After taking meal and got connect to the Internet, we had a discussion about India, especially on environment. One thing was about the effect of global warming and globalization (the TNCs/MNCs). Bhupen and Suresh who company Anastasia and me are from Uttarakhand, a state in Himalayan, so mostly they told us about the effects there.

Uttarakhand is known as 'Indian water land'. From this place lot of rivers bring water to Indian plain area. In the past, there was snow and some rainy days. Agriculture depends on this rain. But because of global warming effects, snow is not available anymore and rain is getting rare. Agriculture system also has changed. Organic fertilizer being replaced by chemical ones, and brings less and less harvest every year. Seed quality also decreased. This story made me remember Indonesia's condition on Green Revolution's 'success'.

About TNCs/MNCs, forrest management that was in villagers hand, been took-over by commercial corporations. Don't forget mining sector also.

Uttarakhand is based on patriarchy-can any one find any part of this world that's not? But women have a big role in society. Suresh said, "Without women, Uttarakhand has nothing."

Few things about Gujarat Dam Project, which started from 15-20 years ago, it's a mega-project that supported by lot of international funding. Not less than 40.000 peoples were displaced from their homes and lands. Compensation that been given was not enough for having a decent place to live. Lot of people suffered still 'cause of this project.

That's for my 1st day. At Sunday (03.11.2002) Anastasia and I attended a discussion held by CSDS Lokayan at Indian International Centre (IIC) about "Islam, Moslems, and Democracy". Rakesh, our facilitator, was one of the main speakers. He presented ayat-ayat of Koran that bring peace, Islam hates violence. There was a Hindu movement who propose to ban some ayats that seen as supporting violence.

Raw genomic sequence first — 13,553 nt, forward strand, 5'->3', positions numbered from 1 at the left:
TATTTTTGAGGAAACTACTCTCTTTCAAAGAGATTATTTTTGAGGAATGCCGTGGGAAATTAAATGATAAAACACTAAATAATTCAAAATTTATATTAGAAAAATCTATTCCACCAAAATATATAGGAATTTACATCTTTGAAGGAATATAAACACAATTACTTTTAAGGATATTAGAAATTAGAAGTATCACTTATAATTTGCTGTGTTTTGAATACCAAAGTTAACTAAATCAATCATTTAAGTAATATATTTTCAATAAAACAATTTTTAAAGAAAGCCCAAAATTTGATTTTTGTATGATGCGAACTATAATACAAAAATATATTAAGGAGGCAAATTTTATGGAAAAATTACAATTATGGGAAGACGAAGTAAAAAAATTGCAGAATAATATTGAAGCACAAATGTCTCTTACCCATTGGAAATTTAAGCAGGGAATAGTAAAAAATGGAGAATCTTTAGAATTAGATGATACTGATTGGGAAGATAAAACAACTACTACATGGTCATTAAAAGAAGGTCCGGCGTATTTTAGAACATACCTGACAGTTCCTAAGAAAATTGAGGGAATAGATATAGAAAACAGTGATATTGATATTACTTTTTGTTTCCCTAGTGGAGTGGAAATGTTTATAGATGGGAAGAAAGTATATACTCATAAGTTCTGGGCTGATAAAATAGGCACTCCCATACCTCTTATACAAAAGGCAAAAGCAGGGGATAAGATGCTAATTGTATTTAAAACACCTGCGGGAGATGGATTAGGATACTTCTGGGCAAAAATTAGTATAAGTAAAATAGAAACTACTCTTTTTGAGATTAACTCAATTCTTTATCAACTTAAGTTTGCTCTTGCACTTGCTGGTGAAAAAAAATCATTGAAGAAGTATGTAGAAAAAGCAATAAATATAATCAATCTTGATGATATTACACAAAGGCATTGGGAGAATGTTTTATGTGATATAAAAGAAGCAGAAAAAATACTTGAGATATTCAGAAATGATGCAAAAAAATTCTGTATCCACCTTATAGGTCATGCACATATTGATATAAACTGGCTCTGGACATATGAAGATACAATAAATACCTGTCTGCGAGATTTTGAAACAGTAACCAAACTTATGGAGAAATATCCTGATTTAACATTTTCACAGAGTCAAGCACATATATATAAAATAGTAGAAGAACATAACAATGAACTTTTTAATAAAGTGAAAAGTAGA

Ironic, I heard that there was genocide on Moslems in Gujarat early this year. Rumors said that this incident happened by government element's contribution (BJP is the party in power, part of the Hindu-fascist RSS movement).

Discussion was interesting, even it's in English and Hindi. I got attracted to learn more about Koran. Indonesia was mentioned several times, 'cause it's one of the countries that has large amount on Moslems. Fundamentalism, terrorism, secularism, and democracy were being debated all the time. Some participants said that Rakesh only views Koran literally and forget the context of time when the ayats appear. Hindus-Moslems conflicts are still going on at some parts of India. I memorized conflict places in Indonesia based on SARA (Tribe, Religion, Race, and Political ideology. One thing that's important from this discussion: If we talk about democracy, it's not relevant anymore whether you're India or not, black or white, Hindu or Islam.

Night we spent at Suresh's place, having dinner and nice conversation about his poems in international literatures; Uttarakhand and the chance of water solution for India by having lake in hills; story about Rakesh's experience being jailed 4,5 years in Iran and how's his wife teaching-she's a teacher in Iran; and few things about madrasah-Moslem schools--in India.

Coincidently-but I hope it won't be too often; there were terrorists at Anzal Plaza. From news we knew two was shoot, one missing. It took my attention because we pass by that place from IIC. I even could see the Plaza from window of Suresh's kitchen. I asked his son, "Do this happen often?" And yes, he said. When I wanted to know who are these peoples, he said it's never clear, government always says that they are Pakistanis. Guess the relation between these two countries isn't good.

I think I'll stop for now. Happy I could tell lot of stories for my family.

Take care. Keep in touch.
Warm regards,


Agustina is an Indonesian activist and journalist working for Wacana Magazine published by INSIST, an Indonesian partner organization of Kepa